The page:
The UK's Financial Conduct Authority (FCA) has issued a warning stating that Next Coin Market is an illegal organization based in Bulgaria, claiming to be an FCA authorized company providing cryptocurrencies to UK consumers.


Image: FCA warns consumers about Next Coin Market. Photo: Courtesy of sulayman360/Pixabay.

The FCA added that the company dupes consumers by redirecting to a fake website which gives the impression that it is authorized by the FCA, when they are not and continued saying that this is a criminal activity.

It continued saying: “If you have been approached by Next Coin Market, or another unauthorised firm with a link to our website, please contact us.  If you have transferred money to the firm, you should also report your concerns to Action Fraud.”

Last month, the regulatory body said that more than £197m were lost in the form on investment scams in the country. Victims lost an average of over £29,000 to the scams. The most common scams reported were investments in shares and bonds, forex and cryptocurrencies, which were not authorised by the regulatory body. Together, they accounted for 85% of all the suspected investment scams reported last year.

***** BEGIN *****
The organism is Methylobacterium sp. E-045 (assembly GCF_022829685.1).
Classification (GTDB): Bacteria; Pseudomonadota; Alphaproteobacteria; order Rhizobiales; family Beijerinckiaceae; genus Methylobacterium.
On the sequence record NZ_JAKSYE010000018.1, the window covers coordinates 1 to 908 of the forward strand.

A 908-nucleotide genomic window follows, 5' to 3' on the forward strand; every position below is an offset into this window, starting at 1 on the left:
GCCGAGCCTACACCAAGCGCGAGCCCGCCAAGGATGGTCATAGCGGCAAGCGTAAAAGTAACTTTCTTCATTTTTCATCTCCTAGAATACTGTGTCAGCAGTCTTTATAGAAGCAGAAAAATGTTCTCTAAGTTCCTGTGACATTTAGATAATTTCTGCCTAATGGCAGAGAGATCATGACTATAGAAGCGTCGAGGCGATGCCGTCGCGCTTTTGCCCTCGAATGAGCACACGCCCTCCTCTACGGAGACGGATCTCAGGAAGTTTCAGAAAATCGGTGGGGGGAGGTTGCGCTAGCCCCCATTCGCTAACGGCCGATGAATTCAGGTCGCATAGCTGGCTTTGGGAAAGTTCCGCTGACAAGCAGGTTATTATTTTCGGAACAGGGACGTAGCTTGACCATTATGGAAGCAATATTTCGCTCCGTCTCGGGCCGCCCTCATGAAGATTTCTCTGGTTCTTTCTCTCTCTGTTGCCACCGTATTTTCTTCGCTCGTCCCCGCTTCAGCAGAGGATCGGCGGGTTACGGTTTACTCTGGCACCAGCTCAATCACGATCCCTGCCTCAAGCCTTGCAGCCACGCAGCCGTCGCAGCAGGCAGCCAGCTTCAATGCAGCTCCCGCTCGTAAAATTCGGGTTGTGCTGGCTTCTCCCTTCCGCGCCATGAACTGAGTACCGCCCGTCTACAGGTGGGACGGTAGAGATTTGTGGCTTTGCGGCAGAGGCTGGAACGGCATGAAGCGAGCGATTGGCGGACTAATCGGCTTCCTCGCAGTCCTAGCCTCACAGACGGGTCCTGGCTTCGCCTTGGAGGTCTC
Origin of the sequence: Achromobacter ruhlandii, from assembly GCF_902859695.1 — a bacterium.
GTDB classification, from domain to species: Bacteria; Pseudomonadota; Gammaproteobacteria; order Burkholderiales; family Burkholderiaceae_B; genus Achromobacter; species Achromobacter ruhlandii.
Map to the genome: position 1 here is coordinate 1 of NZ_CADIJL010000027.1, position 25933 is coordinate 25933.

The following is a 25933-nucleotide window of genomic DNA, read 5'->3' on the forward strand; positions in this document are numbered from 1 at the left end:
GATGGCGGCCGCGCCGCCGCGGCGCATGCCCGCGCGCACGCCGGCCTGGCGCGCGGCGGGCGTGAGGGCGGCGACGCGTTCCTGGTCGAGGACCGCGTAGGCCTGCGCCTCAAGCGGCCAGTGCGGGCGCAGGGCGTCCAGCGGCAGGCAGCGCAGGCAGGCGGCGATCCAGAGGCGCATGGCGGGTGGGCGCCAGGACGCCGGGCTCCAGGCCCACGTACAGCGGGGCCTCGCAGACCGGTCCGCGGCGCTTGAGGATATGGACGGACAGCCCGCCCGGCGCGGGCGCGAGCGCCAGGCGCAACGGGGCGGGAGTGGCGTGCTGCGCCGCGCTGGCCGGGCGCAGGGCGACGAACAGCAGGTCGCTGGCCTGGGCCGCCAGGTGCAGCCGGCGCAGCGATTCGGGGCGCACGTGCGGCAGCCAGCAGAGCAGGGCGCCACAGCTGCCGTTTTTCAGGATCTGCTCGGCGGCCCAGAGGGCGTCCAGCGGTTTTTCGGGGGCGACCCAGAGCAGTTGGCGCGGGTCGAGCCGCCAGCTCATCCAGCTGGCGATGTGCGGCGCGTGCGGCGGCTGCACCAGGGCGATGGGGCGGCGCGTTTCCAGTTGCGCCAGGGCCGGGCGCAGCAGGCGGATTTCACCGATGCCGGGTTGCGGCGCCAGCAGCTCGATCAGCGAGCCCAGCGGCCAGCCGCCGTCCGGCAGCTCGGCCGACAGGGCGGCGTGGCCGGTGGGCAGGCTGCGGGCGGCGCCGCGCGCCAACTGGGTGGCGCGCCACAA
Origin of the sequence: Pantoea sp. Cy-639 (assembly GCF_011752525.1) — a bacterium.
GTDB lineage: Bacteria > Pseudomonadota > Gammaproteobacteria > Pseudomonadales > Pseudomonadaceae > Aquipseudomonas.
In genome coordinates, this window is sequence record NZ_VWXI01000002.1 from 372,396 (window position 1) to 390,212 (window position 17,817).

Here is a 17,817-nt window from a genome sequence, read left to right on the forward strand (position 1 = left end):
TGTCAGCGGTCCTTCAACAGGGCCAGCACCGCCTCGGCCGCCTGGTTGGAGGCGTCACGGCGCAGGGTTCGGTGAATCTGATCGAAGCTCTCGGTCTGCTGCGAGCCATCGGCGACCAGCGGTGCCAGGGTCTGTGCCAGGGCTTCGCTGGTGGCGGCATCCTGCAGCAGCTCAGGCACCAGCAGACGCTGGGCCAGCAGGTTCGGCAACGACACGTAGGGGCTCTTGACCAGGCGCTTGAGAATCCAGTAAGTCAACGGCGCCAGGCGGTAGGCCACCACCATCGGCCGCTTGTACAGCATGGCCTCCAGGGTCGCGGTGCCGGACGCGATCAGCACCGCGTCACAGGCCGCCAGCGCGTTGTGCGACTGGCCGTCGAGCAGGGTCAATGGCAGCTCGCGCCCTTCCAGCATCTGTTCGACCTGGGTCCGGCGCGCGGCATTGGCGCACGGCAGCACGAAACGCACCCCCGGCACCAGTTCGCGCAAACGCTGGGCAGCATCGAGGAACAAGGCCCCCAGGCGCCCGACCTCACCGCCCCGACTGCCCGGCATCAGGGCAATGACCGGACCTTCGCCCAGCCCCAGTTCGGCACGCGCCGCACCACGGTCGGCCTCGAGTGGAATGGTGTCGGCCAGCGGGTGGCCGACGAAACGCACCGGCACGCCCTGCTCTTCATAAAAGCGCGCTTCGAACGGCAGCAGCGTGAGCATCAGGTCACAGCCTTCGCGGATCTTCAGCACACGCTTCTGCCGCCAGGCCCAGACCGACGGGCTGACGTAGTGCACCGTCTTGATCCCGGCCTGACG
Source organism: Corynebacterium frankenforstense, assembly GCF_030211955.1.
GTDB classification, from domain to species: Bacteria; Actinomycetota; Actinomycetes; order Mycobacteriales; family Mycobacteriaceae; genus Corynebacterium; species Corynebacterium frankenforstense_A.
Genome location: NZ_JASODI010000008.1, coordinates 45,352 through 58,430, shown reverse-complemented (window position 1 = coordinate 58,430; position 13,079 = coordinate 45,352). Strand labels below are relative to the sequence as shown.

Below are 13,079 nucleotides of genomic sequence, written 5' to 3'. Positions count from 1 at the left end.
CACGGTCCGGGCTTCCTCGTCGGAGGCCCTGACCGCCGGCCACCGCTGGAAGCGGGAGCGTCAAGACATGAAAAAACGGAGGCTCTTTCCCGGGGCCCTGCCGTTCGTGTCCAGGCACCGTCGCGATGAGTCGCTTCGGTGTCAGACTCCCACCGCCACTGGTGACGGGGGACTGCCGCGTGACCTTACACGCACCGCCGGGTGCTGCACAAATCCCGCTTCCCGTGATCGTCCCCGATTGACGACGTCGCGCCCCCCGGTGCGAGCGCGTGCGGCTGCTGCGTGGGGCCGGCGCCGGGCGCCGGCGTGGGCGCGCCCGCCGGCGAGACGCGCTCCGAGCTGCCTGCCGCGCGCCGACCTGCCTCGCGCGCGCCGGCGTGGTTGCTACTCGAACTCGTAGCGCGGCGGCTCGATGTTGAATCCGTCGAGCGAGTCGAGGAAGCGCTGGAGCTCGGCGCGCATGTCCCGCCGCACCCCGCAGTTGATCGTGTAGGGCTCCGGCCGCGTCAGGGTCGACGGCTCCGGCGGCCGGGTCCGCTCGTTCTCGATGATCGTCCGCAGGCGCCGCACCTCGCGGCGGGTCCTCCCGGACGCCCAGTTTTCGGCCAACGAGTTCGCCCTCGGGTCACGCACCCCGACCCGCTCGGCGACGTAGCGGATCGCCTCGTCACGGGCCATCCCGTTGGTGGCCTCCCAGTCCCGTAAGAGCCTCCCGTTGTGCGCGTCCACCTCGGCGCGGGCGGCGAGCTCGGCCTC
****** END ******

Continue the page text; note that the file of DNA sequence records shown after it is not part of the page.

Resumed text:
People have been cautioned to be more vigilant, particularly during the first quarter of the year, as it is investment season, when everyone wants on invest before the tax year end.

Fraudsters used increasingly sophisticated tactics to persuade victims to invest. Last year, fraudsters were contacting people through emails, professional looking websites and social media channels, such as Facebook and Instagram.

FCA continued to say that though fraudsters change, their tactics remain the same. Some of the usual tactics used them include contacting the potential investor, putting time pressure or offering discount or bonus to invest before a set date, or saying the opportunity is for a short while. Bringing in fake reviews and claiming other clients have invested. They also offer rate of returns which sound too good to be true and building friendship with the investor to lull them into false sense of security.